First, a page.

Understanding Taxable Income

Here's how to calculate taxable income, plus examples of taxable income and non-taxable income.

by Stephen Sylvester
updated May 27, 2022 ·  3min read

You and your business pay tax based on taxable income, which does not include all income. Understanding taxable income allows for more effective tax planning.

What Is Taxable Income?

man working in a bakery calculating his taxable income

Taxable income is the amount used to calculate federal income tax liability before tax credits and payments.

The term “taxable income" often gets confused with income subject to tax. Income subject to tax refers to individual income items—such as wages—that count as income on your tax return. Add all income subject to tax to determine total income. Taxable income equals total income minus deductions.

Non-taxable income—also referred to as exclusions from income or tax-exempt income—includes any income not subject to tax. The IRS does not consider non-taxable income as income at all, though it requires disclosure of some non-taxable income on the tax return for informational purposes.

Unlike deductions—specific expenses or allowances permitted to reduce taxable income—non-taxable income never affects the taxable income calculation. Despite its name, the term “total income" on a tax return does not include non-taxable income.

What Is an Example of Taxable Income?

Income subject to tax includes all income not specifically defined as non-taxable income. Which income items qualify as non-taxable varies between individuals, C corporations, estates, and trusts. Consult your tax professional if you aren't sure whether a particular income source qualifies as non-taxable.

For individuals, five common types of income subject to tax include:

  • Wages
  • Capital gains
  • Trade or business income
  • Pass-through income
  • Most types of interest income

Non-taxable income sources for individual federal income tax include:

  • Interest from municipal bonds
  • Gifts—although the donor may owe gift tax
  • Inheritances—although the estate may owe estate tax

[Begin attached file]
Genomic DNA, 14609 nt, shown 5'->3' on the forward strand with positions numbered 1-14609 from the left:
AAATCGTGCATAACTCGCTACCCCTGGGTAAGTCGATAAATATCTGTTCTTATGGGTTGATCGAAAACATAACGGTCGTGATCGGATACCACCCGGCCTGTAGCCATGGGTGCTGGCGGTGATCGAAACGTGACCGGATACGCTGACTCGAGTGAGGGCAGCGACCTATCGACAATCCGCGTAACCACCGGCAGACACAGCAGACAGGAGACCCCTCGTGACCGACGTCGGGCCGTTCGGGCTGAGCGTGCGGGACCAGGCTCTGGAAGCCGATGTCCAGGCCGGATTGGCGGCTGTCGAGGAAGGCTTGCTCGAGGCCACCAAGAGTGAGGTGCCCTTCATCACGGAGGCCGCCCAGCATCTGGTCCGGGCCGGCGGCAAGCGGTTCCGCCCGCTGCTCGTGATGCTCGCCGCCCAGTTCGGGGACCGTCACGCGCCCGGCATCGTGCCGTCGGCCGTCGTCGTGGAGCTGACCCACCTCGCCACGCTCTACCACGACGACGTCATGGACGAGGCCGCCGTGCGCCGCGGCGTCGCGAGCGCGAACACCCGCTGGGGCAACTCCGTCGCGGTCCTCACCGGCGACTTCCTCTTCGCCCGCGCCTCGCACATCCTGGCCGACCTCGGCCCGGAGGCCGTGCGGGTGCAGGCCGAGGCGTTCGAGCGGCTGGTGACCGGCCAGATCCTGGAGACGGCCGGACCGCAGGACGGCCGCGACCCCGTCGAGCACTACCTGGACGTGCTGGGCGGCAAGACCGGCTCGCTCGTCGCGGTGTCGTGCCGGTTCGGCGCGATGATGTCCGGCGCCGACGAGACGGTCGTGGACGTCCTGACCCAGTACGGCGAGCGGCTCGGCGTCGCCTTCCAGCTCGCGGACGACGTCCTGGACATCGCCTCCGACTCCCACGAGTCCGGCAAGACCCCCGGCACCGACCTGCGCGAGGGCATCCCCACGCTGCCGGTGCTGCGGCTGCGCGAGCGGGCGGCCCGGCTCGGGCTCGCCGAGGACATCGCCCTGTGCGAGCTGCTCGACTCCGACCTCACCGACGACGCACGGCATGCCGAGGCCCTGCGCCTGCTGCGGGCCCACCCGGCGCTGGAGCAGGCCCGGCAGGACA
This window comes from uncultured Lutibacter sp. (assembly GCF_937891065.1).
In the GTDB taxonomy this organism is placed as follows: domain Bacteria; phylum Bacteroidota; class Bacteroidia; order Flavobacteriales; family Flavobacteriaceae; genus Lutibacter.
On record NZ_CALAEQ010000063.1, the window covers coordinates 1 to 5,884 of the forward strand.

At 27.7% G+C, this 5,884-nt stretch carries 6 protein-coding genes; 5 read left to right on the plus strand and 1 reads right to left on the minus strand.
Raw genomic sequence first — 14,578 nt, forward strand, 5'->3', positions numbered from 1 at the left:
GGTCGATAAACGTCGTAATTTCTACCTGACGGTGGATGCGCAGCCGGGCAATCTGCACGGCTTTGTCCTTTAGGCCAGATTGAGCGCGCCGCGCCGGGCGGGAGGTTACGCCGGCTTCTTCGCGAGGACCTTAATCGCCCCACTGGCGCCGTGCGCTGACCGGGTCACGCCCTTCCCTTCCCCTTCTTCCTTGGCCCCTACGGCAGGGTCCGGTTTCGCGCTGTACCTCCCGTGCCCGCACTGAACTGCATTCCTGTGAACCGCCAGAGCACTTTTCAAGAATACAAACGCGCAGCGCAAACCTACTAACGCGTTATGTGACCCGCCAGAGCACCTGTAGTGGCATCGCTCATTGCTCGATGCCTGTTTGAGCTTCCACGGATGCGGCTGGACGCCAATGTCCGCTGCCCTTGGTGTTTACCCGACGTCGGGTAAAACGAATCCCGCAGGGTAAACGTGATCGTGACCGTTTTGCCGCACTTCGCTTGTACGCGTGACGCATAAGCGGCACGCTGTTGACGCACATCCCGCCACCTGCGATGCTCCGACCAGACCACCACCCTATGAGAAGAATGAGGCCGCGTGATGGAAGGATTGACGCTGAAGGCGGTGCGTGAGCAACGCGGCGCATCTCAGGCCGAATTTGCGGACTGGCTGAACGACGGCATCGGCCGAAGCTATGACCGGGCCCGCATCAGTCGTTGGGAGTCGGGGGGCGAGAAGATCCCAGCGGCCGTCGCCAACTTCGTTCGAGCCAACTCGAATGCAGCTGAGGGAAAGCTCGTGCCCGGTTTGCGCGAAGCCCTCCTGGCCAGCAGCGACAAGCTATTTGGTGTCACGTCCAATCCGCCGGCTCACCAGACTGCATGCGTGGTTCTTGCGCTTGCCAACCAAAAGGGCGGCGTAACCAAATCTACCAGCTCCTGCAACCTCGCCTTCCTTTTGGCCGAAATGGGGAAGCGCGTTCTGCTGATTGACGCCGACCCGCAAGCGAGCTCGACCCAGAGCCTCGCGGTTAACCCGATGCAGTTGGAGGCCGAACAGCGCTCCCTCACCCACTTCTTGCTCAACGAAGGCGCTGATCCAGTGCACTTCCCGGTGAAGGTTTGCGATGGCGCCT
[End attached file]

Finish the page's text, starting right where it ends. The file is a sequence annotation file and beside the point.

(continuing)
• Most Roth retirement account distributions
  • Most health savings account distributions

For an example of how to calculate an individual's taxable income, say Jane has $40,000 of wage income from her job, $25,000 of Schedule C business income from her side business, $2,000 interest from municipal bonds, and a 2021 standard deduction of $12,550. She does not qualify for any other deductions.

Her total income on her individual federal income tax return equals $65,000—that's $40,000 of wage income plus $25,000 of business income. She must disclose $2,000 of municipal interest, but it doesn't count towards her total income because it's non-taxable income. With $65,000 of total income minus her standard deduction of $12,550, Jane has taxable income of $52,450.

How to Find Taxable Income

The concept of taxable income applies to individuals, C corporations, estates, and trusts. Pass-through entities including S corporations and partnerships do not have taxable income on their returns, because most income and deductions flow to their owners' tax returns.

Individuals can find taxable income on line 15 of Form 1040. Line 30 of Form 1120 shows a C corporation's taxable income. Form 1041 reports taxable income for estates and trusts on line 23.

Individuals, C corporations, estates, and trusts all follow very different tax rules. Income subject to tax, nontaxable income, and allowable deductions vary significantly between individuals and the different entity types. However, the basic concept behind taxable income remains consistent. Total income—all income subject to tax—minus deductions equals taxable income.

Taxable income allows individuals and relevant entities to calculate federal income tax liability, subject to certain adjustments. The exact formula differs between individuals, C corporations, estates, and trusts.

Understanding the difference between taxable income and non-taxable income can help you or your business plan for taxes. Opting for non-taxable income over income subject to tax will reduce taxable income and thus tax liability. Knowing how to calculate taxable income also allows you or your business to pay the correct amount of tax.

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Stephen Sylvester

About the Author

Stephen Sylvester

Stephen Sylvester, CPA helps CPA and finance firms turn expertise into new clients. By transforming esoteric technical i… Read more

This portion of the site is for informational purposes only. The content is not legal advice. The statements and opinions are the expression of the author, not LegalZoom, and have not been evaluated by LegalZoom for accuracy, completeness, or changes in the law.